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Apr 29, 2020

Rev. Simon Miller (1819-1875), a Presiding Elder and a Freeman, Served His Community

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In looking for Rev. Simon Miller from the historic newspaper article with Richard Harvey Cain (1825-1887), I admit I had to start from scratch. When I wrote Richard Harvey Cain (1825-1887) Served in South Carolina Senate, I knew I would try to find out more on Rev. Simon Miller because he was the one who was chosen Secretary of that Conference. Little did I know I would find how important he was.

First there is an excerpt about him that I found in South Carolina and Black Migration, 1865-1940, In Search of the Promised Land on page 51by George Alfred Devlin:

“The establishment of the A.M.E. Church in the piedmont was greatly facilitated by the success that it experienced in Newberry County. It was there that the Elder Simon Miller and the Reverend James T. Baker started… Elder Miller was born a slave on August 9, 1819. While still a slave he was hired as an assistant chemistry professor at South Carolina College where he copied lectures for students, assisted the Professor in…” and on page 52 I found: “The Reverend James T. Baker, Elder Miller’s assistant, began to preach to the new converts in the white Methodist…”

That’s where I found his birth date, August 8, 1819. While enslaved, he worked as an assistant chemistry professor where one of his duties was copying lectures for students. After enslavement, he was a leader involved in establishing the A.M.E. Church in the piedmont. I had already begun to see were he had established his abilities.

Mass Meeting of Negroes in Columbia

Next, I found another historic article in The Daily Phoenix, but it was hard to read as you can see below (second article).  I found the article in The Charleston Daily News on 20 March 1867. It was entitled, Mass Meeting of Negroes in Columbia. It told of colored citizens who marched through certain streets of Columbia where they were met and given talks by General Wade Hampton, W. F. DeSaussure, Col. W. H. Talley, E. J. Arthur, and James G. Gibbs who had been invited to address them.

Rev. D. Pickett and Beverly Nash, both freedmen, also addressed them that day. Beverly Nash was known as William Beverly Nash born in Virginia in 1822 and brought to Columbia, SC at age 13. You can find the entire article here: Mass Meeting of Negroes in Columbia. Rev. Simon Miller (freeman) opened the proceedings with prayer.

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The Charleston daily news. [volume] (Charleston, S.C.), 20 March 1867. Chronicling America: Historic American Newspapers. Lib. of Congress.
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The daily phoenix. [volume] (Columbia, S.C.), 19 March 1867.Chronicling America: Historic American Newspapers. Lib. of Congress.

Allen University

I found this history at HBCU CONNECT“The Allen University story begins seven years after the signing of the Emancipation Proclamation and five years after the end of the American Civil War. The end of that conflict saw significant expansion of the African Methodist Episcopal Church in the former Confederate States. Allen University grew out of the church’s desire to educate newly freed slaves and to ensure a well-trained clergy for the African Methodist Episcopal Church. The Right Revered John Mifflin Brown and the assembled clergy of the Columbia District of the AME Church, on July 29, 1870, agreed to raise funds to purchase a 150-acre farm in Cokesbury, South Carolina. They did so in hopes of locating a school there that would be the “FIRST INSTITUTION OF LEARNING CONSECRATED TO NEGRO SELF ACTIVITY AND NEGRO MANHOOD,” in the state of South Carolina.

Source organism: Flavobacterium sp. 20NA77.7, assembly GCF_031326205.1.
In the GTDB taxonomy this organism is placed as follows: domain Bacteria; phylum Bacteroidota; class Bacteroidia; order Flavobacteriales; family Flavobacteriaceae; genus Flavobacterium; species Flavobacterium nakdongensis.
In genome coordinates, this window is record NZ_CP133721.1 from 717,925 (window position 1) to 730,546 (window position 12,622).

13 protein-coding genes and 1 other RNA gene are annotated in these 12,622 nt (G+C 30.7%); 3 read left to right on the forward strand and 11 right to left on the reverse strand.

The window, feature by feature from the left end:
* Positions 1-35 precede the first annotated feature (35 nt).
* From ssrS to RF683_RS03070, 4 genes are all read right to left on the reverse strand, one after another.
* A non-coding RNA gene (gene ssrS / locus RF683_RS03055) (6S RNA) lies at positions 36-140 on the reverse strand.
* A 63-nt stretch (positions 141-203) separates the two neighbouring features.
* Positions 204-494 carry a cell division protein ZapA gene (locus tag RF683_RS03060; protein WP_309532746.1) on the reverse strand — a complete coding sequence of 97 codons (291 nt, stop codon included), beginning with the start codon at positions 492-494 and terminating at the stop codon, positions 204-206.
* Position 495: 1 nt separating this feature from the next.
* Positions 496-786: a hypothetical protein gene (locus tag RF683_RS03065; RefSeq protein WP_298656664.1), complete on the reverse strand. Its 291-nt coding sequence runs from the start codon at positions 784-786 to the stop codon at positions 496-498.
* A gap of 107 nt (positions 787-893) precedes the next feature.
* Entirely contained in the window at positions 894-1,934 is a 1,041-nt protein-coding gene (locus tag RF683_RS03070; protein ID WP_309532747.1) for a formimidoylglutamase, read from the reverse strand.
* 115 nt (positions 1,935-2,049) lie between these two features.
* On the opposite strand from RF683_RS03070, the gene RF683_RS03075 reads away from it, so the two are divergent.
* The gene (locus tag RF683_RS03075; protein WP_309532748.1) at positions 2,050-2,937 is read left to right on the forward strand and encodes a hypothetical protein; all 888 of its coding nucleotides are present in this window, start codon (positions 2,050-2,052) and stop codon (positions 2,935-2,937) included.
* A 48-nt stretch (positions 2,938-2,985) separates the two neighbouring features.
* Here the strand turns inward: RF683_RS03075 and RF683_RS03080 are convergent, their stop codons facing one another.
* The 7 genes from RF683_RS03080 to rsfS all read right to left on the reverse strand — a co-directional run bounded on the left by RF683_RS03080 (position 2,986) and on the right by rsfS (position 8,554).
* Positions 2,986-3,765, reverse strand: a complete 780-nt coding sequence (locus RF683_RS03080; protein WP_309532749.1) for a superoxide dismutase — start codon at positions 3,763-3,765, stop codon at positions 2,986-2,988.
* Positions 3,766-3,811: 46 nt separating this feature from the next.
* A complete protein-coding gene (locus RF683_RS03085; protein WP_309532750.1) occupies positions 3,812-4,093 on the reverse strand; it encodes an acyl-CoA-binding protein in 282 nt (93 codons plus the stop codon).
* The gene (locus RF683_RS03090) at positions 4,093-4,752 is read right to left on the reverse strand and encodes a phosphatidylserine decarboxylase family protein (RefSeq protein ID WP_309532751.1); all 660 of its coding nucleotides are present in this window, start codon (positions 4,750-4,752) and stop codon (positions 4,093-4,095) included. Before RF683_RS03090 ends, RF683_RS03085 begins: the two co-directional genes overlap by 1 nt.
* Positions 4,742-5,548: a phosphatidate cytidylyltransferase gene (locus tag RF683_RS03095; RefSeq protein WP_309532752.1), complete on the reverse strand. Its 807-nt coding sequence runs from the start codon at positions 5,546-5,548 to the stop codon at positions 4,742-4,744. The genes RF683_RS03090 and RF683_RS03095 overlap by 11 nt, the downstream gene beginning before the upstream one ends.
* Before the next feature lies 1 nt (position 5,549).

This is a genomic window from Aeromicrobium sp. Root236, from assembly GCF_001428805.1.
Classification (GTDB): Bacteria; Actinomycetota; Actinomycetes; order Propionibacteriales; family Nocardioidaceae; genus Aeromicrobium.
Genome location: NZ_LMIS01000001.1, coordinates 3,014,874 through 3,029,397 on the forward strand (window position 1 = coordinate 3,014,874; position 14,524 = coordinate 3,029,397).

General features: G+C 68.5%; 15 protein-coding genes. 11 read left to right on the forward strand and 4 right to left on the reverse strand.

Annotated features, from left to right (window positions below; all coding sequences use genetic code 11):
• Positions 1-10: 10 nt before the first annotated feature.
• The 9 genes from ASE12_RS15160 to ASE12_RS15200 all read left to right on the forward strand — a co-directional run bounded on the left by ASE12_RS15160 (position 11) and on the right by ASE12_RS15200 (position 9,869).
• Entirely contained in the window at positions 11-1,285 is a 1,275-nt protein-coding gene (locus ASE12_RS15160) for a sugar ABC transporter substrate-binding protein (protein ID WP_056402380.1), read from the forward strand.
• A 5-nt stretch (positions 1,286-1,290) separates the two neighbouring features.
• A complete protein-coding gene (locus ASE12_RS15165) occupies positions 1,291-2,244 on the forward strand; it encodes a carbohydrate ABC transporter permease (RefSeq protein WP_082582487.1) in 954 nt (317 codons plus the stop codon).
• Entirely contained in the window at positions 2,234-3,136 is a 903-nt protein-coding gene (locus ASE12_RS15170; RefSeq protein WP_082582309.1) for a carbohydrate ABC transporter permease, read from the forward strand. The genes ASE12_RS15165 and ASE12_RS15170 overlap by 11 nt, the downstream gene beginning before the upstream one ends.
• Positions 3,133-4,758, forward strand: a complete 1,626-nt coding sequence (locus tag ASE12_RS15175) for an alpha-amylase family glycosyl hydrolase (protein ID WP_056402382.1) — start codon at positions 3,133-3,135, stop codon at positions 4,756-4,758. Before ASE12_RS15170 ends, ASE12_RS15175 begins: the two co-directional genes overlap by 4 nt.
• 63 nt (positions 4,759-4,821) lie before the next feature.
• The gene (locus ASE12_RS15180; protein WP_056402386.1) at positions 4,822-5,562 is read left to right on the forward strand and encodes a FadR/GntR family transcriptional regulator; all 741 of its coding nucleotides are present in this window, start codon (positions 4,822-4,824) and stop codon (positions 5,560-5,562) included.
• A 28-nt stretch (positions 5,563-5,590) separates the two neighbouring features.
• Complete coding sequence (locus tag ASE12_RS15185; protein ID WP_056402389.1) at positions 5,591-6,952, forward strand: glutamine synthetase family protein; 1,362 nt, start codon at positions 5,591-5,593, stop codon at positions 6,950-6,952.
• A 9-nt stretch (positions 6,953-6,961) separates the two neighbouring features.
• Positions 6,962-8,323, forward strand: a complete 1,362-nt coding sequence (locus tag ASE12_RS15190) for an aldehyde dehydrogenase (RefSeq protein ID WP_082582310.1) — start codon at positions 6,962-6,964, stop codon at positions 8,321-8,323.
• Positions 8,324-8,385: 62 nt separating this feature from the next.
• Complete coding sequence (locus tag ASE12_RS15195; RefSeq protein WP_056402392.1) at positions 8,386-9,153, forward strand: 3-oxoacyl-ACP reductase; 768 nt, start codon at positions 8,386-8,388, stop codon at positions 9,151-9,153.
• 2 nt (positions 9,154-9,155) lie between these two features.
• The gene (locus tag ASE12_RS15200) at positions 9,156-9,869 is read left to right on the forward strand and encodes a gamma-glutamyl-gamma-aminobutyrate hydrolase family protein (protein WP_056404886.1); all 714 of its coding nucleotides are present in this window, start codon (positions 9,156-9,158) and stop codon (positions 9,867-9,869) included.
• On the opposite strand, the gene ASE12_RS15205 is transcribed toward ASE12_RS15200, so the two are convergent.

The Reverend Simon Miller led a five-person committee in the actual development of a school on that land. Reverend Miller, who served as Presiding Elder of the Abbeville District of the AME Church and as founding past of Miller Chapel AME Church in Newberry, saw that hope become reality in the establishment of Payne Institute. The school was named in honor of Bishop Daniel Alexander Payne, a native South Carolinian, the founder of Wilberforce University and the driving force behind the quest for an educated clergy and laity in the African Methodist Episcopal Church.

Payne Institute came into being in spite on objections of white South Carolinians who had a fear of educated African-Americans, and of black and white missionaries from the northern states, who questioned the ability of the AME Church to undertake such an educational enterprise. Through God’s grace, the Reverend Miller presented the deed for the land and buildings to the Columbia Annual Conference of the AME Church in 1871, making Payne Institute the property of the African Methodist Episcopal Church.”

I could not believe it. Rev. Simon Miller was right under my nose all these years. From Cokesbury, SC to being a Presiding Elder of Abbeville District, to founding Miller Chapel AME Church in Newberry, to presenting the land to the Columbia Annual Conference for Payne Institute. I am so glad to know him now.

Buried in Randolph Cemetery

Rev. Simon Miller at
Rev. Simon Miller at,, accessed 29 Apr 2020.

I even found he was on buried in Randolph Cemetery. His wife is also buried there. My great grandma, Lula Johnson Vance is buried there. He came to Columbia a little earlier than my family did, but I am sure my great grandfather knew him. He was a Presiding Elder from Cokesbury, SC who moved eventually to Columbia and his children were educated at Allen University.

Sharpen the Saw

I cannot believe I have taken these few things about Rev. Simon Miller and actually feel like I know him. I have not even found him on any census yet. Would you like to bring him up on the census? Let us know if you find him: Facebook Group.